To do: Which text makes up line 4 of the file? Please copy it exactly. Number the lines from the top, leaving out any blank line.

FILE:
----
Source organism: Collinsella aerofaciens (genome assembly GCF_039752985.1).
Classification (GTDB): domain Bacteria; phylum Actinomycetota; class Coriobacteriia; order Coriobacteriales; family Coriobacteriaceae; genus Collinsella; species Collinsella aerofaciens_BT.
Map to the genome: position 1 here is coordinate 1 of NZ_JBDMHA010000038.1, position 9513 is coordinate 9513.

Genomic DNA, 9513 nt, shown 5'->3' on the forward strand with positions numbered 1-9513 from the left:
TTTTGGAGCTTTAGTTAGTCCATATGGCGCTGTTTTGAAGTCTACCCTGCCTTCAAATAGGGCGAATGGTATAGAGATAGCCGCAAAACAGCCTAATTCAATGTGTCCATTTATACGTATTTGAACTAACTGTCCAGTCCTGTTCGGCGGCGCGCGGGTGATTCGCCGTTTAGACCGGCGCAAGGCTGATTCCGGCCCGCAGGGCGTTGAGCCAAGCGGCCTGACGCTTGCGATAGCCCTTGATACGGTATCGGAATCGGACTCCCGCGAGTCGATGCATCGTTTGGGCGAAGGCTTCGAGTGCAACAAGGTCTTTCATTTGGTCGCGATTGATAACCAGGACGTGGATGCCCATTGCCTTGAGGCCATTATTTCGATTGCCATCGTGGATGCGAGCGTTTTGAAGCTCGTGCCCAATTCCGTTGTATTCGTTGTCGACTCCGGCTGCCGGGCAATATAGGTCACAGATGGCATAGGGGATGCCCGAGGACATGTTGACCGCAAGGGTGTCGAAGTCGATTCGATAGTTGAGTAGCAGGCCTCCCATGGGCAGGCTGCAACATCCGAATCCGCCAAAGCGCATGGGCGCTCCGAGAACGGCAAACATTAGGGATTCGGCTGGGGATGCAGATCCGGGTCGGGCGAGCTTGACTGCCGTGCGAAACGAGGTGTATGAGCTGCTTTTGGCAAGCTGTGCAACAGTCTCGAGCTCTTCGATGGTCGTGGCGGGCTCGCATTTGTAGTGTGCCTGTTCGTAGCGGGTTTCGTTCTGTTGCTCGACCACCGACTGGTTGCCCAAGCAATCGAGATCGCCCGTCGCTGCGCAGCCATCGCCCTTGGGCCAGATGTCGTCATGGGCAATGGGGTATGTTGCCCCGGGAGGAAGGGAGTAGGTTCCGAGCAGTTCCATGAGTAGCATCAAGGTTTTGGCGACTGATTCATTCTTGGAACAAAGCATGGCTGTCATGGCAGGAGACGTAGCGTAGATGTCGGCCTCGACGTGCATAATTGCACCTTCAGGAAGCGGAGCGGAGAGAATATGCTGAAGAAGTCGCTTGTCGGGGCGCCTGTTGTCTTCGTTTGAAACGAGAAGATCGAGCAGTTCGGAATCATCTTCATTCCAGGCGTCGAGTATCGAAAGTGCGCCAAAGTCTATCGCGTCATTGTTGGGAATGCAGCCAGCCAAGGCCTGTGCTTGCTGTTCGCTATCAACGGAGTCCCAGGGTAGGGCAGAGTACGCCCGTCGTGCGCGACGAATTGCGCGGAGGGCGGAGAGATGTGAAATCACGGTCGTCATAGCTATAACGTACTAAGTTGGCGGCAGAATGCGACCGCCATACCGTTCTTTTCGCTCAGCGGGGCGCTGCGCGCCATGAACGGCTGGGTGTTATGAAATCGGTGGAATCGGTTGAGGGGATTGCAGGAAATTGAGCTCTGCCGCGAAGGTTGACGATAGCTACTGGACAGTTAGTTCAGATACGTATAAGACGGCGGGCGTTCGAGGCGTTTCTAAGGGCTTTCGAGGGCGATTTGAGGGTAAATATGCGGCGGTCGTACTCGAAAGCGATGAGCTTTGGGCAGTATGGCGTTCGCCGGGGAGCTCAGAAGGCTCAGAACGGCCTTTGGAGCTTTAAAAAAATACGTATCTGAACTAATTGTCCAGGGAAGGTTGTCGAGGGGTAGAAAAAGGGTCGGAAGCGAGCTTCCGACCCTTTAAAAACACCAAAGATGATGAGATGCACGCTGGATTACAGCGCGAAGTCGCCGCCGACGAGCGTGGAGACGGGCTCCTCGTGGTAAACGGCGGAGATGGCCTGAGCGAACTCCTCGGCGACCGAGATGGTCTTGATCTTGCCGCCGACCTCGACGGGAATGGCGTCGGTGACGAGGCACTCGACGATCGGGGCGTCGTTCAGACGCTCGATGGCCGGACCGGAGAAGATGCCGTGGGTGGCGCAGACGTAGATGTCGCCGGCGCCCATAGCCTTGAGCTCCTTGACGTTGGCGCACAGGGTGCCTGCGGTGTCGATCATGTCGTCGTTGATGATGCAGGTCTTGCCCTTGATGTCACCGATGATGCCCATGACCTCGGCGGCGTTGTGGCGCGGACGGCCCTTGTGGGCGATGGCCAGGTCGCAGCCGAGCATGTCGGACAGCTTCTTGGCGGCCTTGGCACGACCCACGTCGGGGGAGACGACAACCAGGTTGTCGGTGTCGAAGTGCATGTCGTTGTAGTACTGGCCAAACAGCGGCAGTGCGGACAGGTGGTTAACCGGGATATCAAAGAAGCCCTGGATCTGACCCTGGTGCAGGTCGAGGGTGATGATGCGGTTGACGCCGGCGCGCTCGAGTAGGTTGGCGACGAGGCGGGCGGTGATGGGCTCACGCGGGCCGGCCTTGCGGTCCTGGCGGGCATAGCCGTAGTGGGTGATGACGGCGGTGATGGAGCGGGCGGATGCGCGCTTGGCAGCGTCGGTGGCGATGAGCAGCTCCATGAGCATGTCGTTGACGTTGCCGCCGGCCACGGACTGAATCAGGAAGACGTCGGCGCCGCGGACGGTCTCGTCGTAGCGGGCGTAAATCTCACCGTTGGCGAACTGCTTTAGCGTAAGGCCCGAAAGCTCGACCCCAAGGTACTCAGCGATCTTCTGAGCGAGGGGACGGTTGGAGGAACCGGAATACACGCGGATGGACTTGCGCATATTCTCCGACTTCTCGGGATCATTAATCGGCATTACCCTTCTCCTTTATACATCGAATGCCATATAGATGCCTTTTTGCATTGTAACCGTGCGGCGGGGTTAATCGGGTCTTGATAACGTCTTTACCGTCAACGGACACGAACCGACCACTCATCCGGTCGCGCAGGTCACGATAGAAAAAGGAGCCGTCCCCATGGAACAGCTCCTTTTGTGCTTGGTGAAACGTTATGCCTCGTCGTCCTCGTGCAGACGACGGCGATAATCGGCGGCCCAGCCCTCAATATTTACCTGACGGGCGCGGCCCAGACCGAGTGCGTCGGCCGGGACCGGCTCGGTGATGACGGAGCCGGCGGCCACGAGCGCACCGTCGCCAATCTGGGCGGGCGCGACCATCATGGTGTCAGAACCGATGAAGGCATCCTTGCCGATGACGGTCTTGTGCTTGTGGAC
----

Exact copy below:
Genomic DNA, 9513 nt, shown 5'->3' on the forward strand with positions numbered 1-9513 from the left: